In 1991, artist Darrell Norman moved back to his birthplace on the Blackfeet Indian Reservation, east of Glacier National Park near Browning, Mont. Two years later he built Lodgepole Gallery to show modern and traditional works by Blackfeet artists and, after inquiries from visitors, opened Tipi Village. Guests sleep in cloth tepees and sometimes wake to the sound of galloping mustangs. www.blackfeetculturecamp.com.
Q Who stays here?
A Lots of families, plus some bicyclists and retirees. We get foreign travelers too. Some stay just a night, others three or four days.
Q What activities do you offer?
A I teach traditional crafts, such as making a parfleche [rawhide case] or a drum from authentic materials. I give talks about Blackfeet heritage, culture, and history, and today's challenges. I also line up guests with other tribe members to go horseback riding or fishing, learn to bead, or take a walk on the prairie to identify medicinal plants.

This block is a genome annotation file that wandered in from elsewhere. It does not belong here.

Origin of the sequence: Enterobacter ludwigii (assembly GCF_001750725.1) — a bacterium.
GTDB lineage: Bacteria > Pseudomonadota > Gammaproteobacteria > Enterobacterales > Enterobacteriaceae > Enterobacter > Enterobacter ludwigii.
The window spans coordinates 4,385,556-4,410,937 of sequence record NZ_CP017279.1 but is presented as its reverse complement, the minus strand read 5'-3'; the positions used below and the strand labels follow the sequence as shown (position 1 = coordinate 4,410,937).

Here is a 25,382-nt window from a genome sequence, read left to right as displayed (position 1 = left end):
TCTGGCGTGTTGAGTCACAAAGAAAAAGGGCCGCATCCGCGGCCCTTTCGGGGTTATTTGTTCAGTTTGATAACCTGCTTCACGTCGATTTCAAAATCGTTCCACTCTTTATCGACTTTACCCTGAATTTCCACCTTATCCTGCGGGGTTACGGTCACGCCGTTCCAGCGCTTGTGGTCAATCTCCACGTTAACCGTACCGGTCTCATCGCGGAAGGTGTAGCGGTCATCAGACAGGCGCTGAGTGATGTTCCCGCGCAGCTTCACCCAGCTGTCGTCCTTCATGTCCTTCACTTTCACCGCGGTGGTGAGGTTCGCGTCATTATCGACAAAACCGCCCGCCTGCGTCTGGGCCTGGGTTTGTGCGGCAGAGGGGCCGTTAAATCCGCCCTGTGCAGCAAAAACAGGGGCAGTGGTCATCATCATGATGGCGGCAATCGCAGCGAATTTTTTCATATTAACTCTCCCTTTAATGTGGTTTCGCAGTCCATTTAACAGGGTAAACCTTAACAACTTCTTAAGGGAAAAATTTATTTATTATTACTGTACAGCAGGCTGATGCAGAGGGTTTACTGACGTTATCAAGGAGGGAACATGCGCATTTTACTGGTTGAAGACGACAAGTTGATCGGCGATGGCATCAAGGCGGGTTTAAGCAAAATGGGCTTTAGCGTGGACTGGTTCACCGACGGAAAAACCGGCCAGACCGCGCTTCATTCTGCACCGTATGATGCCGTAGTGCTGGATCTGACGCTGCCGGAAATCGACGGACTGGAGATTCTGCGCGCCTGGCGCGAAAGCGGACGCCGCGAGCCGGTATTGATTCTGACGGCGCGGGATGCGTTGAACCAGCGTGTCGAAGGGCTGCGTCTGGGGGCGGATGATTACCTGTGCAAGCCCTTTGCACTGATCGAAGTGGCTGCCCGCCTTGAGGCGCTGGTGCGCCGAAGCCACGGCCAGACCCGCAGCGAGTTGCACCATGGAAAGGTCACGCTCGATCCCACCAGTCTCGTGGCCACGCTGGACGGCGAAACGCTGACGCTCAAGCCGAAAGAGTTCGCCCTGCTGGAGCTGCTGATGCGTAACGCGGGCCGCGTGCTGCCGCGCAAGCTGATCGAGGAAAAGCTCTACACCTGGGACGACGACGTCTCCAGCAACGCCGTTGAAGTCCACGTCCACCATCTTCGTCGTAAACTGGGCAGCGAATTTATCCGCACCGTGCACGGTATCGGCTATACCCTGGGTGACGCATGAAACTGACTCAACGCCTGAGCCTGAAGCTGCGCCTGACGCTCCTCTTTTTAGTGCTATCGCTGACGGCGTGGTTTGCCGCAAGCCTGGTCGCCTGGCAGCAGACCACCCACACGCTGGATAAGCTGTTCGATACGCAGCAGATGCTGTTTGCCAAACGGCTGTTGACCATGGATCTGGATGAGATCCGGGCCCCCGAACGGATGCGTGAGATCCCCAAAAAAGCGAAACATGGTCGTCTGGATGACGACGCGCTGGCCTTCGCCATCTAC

Q How about meals?
A We cook up deer, elk, trout, buffalo. Almost everyone likes buffalo. We try to make Native food in the traditional way, but occasionally we have to substitute. Serviceberry soup used to be thickened with bitterroot; now we add cornstarch and a little sugar.
Q Questions you get?
A "Can you make buffalo milk cheese?" and "Where are the Indians?" Actually, our people have been intermarrying with non- Indians for over 200 years. My looks reflect that, but I'm an enrolled member of the Blackfeet Nation.
Q The origin of the word Blackfeet?
A Early French Canadian explorers encountered some of our tribe after we'd crossed a burned prairie and our moccasins were all black. We in Montana call ourselves Amskapi Pikuni, or "poorly tanned robes."
Photography by Beverly Hagley
This article was first published in May 2009. Some facts may have aged gracelessly. Please call ahead to verify information.